Profile: Benjamin Hirst
Through the ‘Making a World of Difference Campaign’, Ben was awarded an MA Scholarship at the Bauman Institute thanks to a philanthropic gift from Mr Lee Gledhill. This generosity has allowed Ben to excel at postgraduate level to such an extent that he recently secured through competition an ESRC Quota Award that now funds his 1+3 PhD project.
I came to University of Leeds in 2008 to study the BA Social Science programme, a one-year foundation course run by the School as part of its widening participation initiatives that provided a means for me to pursue higher education. After successfully completing the foundation year, I went on to study for a BA in History of Art and Sociology which I achieved in July 2012 with first class honours.
Area of Study
Throughout my degree I have maintained a keen interest in the history of European sociology, social theory and philosophy, and my work has reflected this interest. Throughout my studies I have become particular interested in the classics such as Marx, Weber and Durkheim, the process or figurational sociology of Norbert Elias, twentieth-century French philosophy as well as the social theory of Zygmunt Bauman.
A number of writers have begun to reflect on what the decrease in student numbers may mean for the future of higher education, and in particular what challenges it presents to the future role of the arts and humanities in Britain (Collini 2012). In discussions on the increasing rnarketization of education, it has generally been argued that the turn away from the arts and humanities is part of an ongoing process of a societal devaluation of non-instrumental forms of knowledge such as sociology, literary and cultural studies, as well as philosophy and art.
To account for this change, Zygmunt Bauman (2000; 2003; 2009; 2012) has applied his concept of ‘liquid modernity’, arguing that as society has become increasingly individualized and formerly ‘solid’ ideas, from ethical and cultural norms to the lofty goals of the nation-state, have become less and less desirable, the function of higher education has been thrown into question. “Liquid modern culture”, according to Bauman (2009:158), “has no ‘people’ to cultivate. It has instead its clients to seduce”. This situation has arguably been intensified further by the recent three-fold rise in tuition fees, leading to the further encroachment of a consumer mentality onto education. Thus, there has been more of a demand for subjects which have a more immediate practical use and therefore a greater chance of leading towards a career.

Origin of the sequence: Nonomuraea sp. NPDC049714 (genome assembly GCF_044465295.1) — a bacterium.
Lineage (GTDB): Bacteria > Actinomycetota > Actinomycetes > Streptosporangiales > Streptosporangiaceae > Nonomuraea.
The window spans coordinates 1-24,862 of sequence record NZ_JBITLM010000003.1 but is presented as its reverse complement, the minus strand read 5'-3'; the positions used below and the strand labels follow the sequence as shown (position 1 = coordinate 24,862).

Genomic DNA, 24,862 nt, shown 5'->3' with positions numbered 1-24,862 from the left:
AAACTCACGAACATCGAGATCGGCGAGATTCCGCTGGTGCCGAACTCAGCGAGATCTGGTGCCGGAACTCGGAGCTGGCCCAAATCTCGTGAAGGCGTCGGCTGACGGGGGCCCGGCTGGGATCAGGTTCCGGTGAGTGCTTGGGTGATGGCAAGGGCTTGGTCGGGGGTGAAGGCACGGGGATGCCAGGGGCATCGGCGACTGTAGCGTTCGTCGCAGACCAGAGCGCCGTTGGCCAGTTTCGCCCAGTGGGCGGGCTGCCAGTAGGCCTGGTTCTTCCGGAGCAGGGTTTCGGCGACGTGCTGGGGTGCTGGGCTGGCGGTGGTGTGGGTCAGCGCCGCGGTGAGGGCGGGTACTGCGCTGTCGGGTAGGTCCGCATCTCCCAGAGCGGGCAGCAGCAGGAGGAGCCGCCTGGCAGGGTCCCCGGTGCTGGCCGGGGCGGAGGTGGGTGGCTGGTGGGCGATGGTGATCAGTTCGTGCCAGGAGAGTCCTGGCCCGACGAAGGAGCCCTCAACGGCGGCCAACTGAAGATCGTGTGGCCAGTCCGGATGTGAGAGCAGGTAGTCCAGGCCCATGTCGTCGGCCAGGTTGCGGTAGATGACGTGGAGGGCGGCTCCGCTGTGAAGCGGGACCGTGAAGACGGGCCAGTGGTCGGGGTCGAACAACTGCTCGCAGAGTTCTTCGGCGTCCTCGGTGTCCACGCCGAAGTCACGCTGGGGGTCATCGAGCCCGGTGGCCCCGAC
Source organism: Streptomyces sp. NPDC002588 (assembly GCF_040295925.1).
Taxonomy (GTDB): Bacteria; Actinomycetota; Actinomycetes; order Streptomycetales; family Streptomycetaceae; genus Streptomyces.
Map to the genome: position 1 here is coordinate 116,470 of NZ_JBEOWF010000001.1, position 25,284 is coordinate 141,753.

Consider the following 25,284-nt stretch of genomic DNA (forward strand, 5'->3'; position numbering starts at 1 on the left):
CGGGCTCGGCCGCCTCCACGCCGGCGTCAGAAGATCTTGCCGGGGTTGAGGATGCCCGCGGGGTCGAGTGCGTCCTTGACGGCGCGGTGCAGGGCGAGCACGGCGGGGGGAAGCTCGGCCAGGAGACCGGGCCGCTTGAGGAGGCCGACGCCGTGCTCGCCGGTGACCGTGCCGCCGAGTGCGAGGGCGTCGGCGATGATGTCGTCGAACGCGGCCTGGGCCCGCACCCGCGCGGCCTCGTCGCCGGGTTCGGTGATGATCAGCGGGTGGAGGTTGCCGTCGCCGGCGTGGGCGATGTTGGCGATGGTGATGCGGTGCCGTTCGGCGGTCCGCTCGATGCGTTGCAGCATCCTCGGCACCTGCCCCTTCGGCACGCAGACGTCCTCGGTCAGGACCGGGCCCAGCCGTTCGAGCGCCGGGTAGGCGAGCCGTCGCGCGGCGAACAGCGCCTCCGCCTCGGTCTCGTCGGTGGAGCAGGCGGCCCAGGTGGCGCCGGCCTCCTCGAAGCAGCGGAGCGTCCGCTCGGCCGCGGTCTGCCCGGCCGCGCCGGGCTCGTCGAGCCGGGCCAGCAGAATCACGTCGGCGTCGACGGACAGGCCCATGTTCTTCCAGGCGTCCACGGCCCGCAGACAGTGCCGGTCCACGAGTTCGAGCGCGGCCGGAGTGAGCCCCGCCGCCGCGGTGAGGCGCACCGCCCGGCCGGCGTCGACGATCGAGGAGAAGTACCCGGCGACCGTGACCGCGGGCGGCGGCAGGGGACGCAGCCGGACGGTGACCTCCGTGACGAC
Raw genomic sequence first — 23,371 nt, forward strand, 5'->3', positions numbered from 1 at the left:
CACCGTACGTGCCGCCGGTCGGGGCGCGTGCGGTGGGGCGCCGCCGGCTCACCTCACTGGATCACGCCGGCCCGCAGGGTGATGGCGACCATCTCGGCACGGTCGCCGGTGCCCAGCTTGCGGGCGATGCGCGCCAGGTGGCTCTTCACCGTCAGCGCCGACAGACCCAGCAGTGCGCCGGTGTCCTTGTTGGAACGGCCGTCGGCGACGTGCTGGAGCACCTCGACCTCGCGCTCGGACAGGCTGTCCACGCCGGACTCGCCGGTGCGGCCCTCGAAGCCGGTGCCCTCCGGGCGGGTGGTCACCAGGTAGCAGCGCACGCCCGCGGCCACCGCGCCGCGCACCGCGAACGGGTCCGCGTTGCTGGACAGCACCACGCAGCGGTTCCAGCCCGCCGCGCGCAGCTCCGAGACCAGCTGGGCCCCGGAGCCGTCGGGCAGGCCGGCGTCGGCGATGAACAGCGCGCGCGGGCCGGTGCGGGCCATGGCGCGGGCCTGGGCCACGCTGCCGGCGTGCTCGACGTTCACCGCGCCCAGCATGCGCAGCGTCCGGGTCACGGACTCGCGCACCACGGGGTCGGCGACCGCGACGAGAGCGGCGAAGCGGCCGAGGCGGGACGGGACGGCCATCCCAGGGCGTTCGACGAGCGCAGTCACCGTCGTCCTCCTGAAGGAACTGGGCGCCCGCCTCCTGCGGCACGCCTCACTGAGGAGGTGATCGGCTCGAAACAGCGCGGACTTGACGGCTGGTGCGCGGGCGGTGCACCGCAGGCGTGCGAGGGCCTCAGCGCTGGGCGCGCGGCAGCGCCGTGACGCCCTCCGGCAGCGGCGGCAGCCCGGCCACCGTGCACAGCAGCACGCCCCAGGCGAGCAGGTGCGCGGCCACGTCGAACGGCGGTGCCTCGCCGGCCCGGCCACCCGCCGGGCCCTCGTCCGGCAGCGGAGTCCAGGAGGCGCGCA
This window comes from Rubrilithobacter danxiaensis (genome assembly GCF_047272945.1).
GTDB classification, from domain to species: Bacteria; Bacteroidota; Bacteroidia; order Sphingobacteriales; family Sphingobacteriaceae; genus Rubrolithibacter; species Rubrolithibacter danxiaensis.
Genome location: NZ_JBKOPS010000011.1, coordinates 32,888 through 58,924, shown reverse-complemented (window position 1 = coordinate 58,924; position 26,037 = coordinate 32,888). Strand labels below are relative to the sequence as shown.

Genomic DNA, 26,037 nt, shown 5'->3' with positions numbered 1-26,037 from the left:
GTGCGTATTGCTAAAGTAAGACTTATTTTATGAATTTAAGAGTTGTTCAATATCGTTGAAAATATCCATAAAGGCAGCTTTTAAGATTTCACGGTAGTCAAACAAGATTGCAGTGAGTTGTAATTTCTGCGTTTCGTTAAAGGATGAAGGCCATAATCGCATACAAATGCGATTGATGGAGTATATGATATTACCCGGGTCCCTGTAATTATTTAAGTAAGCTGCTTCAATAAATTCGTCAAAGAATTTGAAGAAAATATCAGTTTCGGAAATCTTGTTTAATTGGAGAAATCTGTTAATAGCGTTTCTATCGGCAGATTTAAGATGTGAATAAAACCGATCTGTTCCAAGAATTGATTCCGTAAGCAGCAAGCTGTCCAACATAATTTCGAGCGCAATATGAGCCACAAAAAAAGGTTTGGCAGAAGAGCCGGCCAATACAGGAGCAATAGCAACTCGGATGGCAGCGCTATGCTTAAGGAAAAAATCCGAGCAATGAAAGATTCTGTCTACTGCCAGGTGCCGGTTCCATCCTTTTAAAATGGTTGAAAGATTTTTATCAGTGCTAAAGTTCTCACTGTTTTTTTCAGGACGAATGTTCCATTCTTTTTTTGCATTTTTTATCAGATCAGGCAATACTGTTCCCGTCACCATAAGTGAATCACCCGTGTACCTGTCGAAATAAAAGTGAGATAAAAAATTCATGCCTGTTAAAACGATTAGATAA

In this research I will explore some of the sociological and political underpinnings of these debates, exploring to what extent processes of `liquid modernity’ have changed the character and function of the British art school. The art school provides a particularly interesting case study as it is arguably likely to bear the heaviest brunt of a severe series of cuts to university funding. This project will therefore not only require looking at the historical and social place of the art school in Britain, but will also ask:
- How has the art school changed over the course of the 20th century?
- What has been the character of these changes?
- Has the greater costs of education raised the problem of access?
School of Sociology and Social Policy and the Bauman Institute.
After studying in the School of Sociology and Social Policy for four years I have developed a great fondness for the staff, and a deep respect for both the research which is produced within the department and the high standard of teaching which I have encountered throughout my degree. With the establishment of the Bauman Institute, I am confident that the department as a whole will only improve, and I am honoured to be a part of it.
Outside of Study
Outside of University I work part-time as a gallery information assistant at the Henry Moore Institute which, among other things, keeps me connected to the cultural and artistic life of Leeds. I also have a great love of both cinema and music, and am known to occasionally venture out of the confines of my house to play a gig or watch a movie!
As I stated above, after my MA I hope to continue on to study for a PhD whilst teaching sociology at undergraduate level.